Jackie Prutsman’s career began in media, events and advertising. For the last four years before she started her own business, she served as the COO of a global entertainment brand. While she was great at her job and loved leading her team, she knew she wanted something different than the corporate grind, and eventually, she listened to those desires and started her own business.
As a former Fortune 500 and INC 500 Executive, Jackie spent 20+ weeks of the year traveling for business and deprioritizing her own well-being. She felt firsthand how easy it is to fall into a career where you have professional and financial success at the expense of personal happiness. She desired all three.
Now, she’s able to help women globally to have all three and to create it through their own businesses.
Our Interview with Jackie Prutsman, Business Mentor and Coach for Women Entrepreneurs
What convinced you to leave the corporate world and become a business coach to women entrepreneurs?
There were dozens of small moments that added up to leaving the corporate space and building the business I have today but there is one pivotal moment a few years back that I remember very clearly.
After a long international work trip where I had been away from my daughter for over 10 days, I landed back in the U.S. to run an event for 40,000 people.
After landing, I came down with a bad sinus infection and I remember rushing out of my hotel room to do a TV interview with little sleep, jet lag and a fever. When I stopped in front of the mirror, the look of exhaustion and the feeling of burnout were striking. I just stared at myself and said “this is not what success is supposed to feel like”.
That’s really when everything began to shift for me. I wanted a career that supported my life and not the other way around.
Early in my business, I consulted for corporate clients but I quickly realized I wanted to take my business expertise and help other women create the same thing for themselves and their families that I was creating for myself and mine.
Once I embraced that calling, I never looked back. Empowering women to own their worth and create what they desire is what I’m on this earth to do.
Where did you first get the idea for Dream Business Bootcamp?
There are a handful of foundational pieces in building a business that, when you’re confident in, you can pretty much handle everything else. Things like gaining clarity around what you truly want, creating a strong offer for people to buy, setting up your online presence and selling your services.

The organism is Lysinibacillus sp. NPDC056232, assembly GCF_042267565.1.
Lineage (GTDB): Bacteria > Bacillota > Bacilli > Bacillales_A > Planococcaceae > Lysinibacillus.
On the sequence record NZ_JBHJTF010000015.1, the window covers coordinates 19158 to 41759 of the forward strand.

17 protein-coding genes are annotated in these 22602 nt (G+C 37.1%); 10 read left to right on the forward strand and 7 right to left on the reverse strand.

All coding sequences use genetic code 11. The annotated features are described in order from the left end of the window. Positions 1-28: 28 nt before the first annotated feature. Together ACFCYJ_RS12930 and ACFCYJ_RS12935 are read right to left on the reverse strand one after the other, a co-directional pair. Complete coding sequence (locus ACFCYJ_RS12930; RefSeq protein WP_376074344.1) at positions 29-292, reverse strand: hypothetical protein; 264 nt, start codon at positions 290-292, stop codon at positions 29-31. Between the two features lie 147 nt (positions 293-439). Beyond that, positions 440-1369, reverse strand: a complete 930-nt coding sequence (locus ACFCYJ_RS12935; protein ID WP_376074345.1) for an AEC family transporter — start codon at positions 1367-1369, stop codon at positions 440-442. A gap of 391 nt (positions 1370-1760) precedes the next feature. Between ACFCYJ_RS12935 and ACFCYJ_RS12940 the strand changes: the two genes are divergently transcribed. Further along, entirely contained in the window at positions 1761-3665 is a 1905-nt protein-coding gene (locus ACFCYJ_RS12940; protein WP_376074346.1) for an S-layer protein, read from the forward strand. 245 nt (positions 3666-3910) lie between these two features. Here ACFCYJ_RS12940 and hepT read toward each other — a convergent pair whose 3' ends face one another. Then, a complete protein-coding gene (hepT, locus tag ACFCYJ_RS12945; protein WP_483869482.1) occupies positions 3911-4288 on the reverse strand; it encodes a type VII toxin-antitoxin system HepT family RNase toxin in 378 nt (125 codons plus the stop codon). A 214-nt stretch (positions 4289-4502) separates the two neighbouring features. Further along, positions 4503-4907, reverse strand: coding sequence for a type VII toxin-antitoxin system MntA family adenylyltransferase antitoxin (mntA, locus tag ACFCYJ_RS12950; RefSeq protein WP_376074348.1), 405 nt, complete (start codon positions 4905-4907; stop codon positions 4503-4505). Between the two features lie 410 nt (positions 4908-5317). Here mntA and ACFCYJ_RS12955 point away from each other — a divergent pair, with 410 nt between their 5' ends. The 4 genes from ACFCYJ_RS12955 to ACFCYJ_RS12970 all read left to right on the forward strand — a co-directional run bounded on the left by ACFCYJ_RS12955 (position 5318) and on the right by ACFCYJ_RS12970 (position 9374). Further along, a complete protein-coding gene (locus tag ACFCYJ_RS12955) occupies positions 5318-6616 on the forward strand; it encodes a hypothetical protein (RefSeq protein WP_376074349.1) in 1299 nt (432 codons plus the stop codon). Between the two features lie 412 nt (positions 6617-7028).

It doesn’t actually take long to learn these things but for a lot of women, some or all of these pieces are overwhelming and are reasons (excuses, really) to hold themselves back.
The whole point of Dream Business Bootcamp is to help women fast-track those pieces. We help women kick-start their business and create real momentum in just 6 weeks.
What are your goals and mission for Dream Business Bootcamp? And why are they so important to you?
My mission for Dream Business Bootcamp is simple: to help women create the businesses they love more easily.
When a woman starts (or wants to start) a business, there are so many things she thinks she needs to learn and figure out in order to be successful. It’s often very overwhelming but when you have guidance and simple actionable steps to move you forward, it’s much easier to find your groove and create results quickly.
One big differentiator with my programs is that they’re catered to helping each woman do what’s right for her. One of my specialties is in helping women to figure out what they want and guiding them to do things that way, so they build the business that’s right for them instead of doing it the way someone told them to. When you build the right business for yourself, the sky is the limit. It changes everything.
Tell us a bit about your day-to-day – and what you love most about what you do.
Most business days I start around 10 a.m. and work about 6 hours through the day, although it’s very fluid. Schedule flexibility and working during times when I feel most creative are both important to me. With the exception of calls with private coaching clients and scheduled events like media interviews or live training, I work on my own time. I can eat breakfast with my daughter, I can pause to help her with online school or have lunch with her. My schedule is super flexible and that was a very important piece of designing this business. Our little family of three comes first.
Working with clients and seeing amazing women bring their business dreams to life is my most favorite part of what I do.
Where do you find inspiration for the work that you do?
My 12-year-old daughter is my biggest source of inspiration. Being able to see how she looks at me when I’m owning my power and helping women change their lives is the best feeling in the world. I want more and more young girls to grow up watching the women in their lives being empowered and running things. Witnessing that in women is what tells girls they can do it too.
In moments of doubt or uncertainty, how do you build yourself back up?